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Don't let the persimmon confuse you—it might look like a tomato on the outside, but the flavor and texture is closer to that of an apricot or plum on the inside. There are two common varieties of persimmons sold in the United States: the Hachiya and Fuyu. The Hachiyas are slightly more astringent than Fuyus, but both can be eaten similarly when ripe. And trust me, you don't want to eat an underripe persimmon! Not only are they bitter tasting, but the Hachiya variety contains an ingredient called tannis that causes dry mouth if eaten when underripe. So how do you know when a persimmon is ripe? It's easier than you might think!

How to choose ripe persimmons

  • Color check: No matter which variety of persimmon you choose, look for one that is dark in color with deep red undertones. You might notice black streaks or stains on the fruit. Don't worry–that doesn't mean it's bad. Black stains are actually commonly found on persimmons, especially Hachiyas. A ripe persimmon will also be glossy, no matter the color.
  • Size and shape matters: Hold the persimmon in your hand. It should feel round, plump and heavier than it looks. That means it's juicy and flavorful on the inside.
  • Give it a little squeeze: Gently squeeze your persimmon. It should feel firm but give just slightly under pressure. Be careful not to squeeze too hard—the skin of the persimmon is delicate and can bruise easily.
  • Feel for smoothness: A ripe persimmon will feel smooth and soft. Put the fruit back if you notice any cracks, bruises or blemishes, which typically means it's been damaged or is overripe.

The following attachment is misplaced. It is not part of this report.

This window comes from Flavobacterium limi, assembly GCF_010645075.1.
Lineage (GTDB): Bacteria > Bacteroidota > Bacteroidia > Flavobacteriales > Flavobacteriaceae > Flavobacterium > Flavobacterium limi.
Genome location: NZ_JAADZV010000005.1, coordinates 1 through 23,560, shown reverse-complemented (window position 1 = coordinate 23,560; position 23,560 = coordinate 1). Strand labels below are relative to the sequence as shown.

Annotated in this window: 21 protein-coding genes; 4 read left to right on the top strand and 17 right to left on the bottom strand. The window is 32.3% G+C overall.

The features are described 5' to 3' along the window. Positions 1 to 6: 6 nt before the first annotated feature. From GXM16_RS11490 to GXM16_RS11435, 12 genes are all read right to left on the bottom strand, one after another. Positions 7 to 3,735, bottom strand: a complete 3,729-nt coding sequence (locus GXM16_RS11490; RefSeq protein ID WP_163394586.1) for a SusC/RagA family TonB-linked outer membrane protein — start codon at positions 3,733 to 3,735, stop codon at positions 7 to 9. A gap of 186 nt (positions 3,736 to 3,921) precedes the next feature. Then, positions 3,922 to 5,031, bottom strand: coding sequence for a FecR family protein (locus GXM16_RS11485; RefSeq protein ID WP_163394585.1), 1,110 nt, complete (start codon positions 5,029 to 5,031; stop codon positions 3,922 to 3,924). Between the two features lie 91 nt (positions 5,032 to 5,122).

How to store

Keep your persimmons on your countertop at room temperature or in your refrigerator where they should last for up to four days. Want to keep them even longer? Peel and puree your persimmon, add 1/8 teaspoon of ascorbic acid to help prevent browning, and place in an airtight container in your freezer. Persimmon can last up to a year when frozen.

Need to speed up the ripening process?

If you bring home an underripe persimmon, pop it in a paper bag and allow it to ripen on your countertop for a few days. You can also put the whole fruit in the freezer until it’s frozen solid. When you thaw it out, the persimmon will be sweeter, softer and less astringent.

Serving suggestions

You can slice your persimmon and eat it raw if desired, peel and all. Or cut the fruit in half and scoop out and eat the pulp with a spoon.

Sweet recipe ideas: Mix persimmon pulp into your favorite spice cookie recipe this holiday season. You can also add persimmons to cheesecake batter or make your own jam using pureed persimmons.

Savory recipe ideas: Top your grilled pork with persimmon wedges tossed in lime juice and mint. Put a sweet and savory dish on the dinner table this Thanksgiving by adding persimmons, raisins, Swiss chard, toasted almonds and celery root to your favorite stuffing recipe. Or toss salad greens with pears, sliced persimmons (Fuyus work best in this recipe), green beans and shallots.

How to Choose Ripe Persimmons